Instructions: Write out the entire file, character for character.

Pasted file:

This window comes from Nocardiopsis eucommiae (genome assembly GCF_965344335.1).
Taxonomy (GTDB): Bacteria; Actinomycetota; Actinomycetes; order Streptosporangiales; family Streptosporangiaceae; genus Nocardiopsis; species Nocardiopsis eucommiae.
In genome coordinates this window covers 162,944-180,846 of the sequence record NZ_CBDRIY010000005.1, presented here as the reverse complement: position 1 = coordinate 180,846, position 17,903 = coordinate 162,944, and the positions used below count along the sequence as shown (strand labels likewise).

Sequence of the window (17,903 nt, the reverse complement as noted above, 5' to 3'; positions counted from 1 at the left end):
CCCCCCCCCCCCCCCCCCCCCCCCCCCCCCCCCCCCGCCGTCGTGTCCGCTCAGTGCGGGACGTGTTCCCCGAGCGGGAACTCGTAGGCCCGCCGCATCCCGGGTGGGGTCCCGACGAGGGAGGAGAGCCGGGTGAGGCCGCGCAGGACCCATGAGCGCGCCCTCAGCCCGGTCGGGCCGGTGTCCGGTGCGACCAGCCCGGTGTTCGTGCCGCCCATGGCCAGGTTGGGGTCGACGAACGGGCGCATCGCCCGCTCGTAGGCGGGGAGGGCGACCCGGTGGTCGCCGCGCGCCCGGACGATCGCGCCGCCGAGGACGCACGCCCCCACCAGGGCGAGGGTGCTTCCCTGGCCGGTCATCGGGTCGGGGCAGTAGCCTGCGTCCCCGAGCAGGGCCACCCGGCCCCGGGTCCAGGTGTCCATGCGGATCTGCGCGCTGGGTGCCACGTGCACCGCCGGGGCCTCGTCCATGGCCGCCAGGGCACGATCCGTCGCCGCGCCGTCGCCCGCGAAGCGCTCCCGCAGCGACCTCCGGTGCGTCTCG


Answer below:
This window comes from Nocardiopsis eucommiae (genome assembly GCF_965344335.1).
Taxonomy (GTDB): Bacteria; Actinomycetota; Actinomycetes; order Streptosporangiales; family Streptosporangiaceae; genus Nocardiopsis; species Nocardiopsis eucommiae.
In genome coordinates this window covers 162,944-180,846 of the sequence record NZ_CBDRIY010000005.1, presented here as the reverse complement: position 1 = coordinate 180,846, position 17,903 = coordinate 162,944, and the positions used below count along the sequence as shown (strand labels likewise).

Sequence of the window (17,903 nt, the reverse complement as noted above, 5' to 3'; positions counted from 1 at the left end):
CCCCCCCCCCCCCCCCCCCCCCCCCCCCCCCCCCCCGCCGTCGTGTCCGCTCAGTGCGGGACGTGTTCCCCGAGCGGGAACTCGTAGGCCCGCCGCATCCCGGGTGGGGTCCCGACGAGGGAGGAGAGCCGGGTGAGGCCGCGCAGGACCCATGAGCGCGCCCTCAGCCCGGTCGGGCCGGTGTCCGGTGCGACCAGCCCGGTGTTCGTGCCGCCCATGGCCAGGTTGGGGTCGACGAACGGGCGCATCGCCCGCTCGTAGGCGGGGAGGGCGACCCGGTGGTCGCCGCGCGCCCGGACGATCGCGCCGCCGAGGACGCACGCCCCCACCAGGGCGAGGGTGCTTCCCTGGCCGGTCATCGGGTCGGGGCAGTAGCCTGCGTCCCCGAGCAGGGCCACCCGGCCCCGGGTCCAGGTGTCCATGCGGATCTGCGCGCTGGGTGCCACGTGCACCGCCGGGGCCTCGTCCATGGCCGCCAGGGCACGATCCGTCGCCGCGCCGTCGCCCGCGAAGCGCTCCCGCAGCGACCTCCGGTGCGTCTCG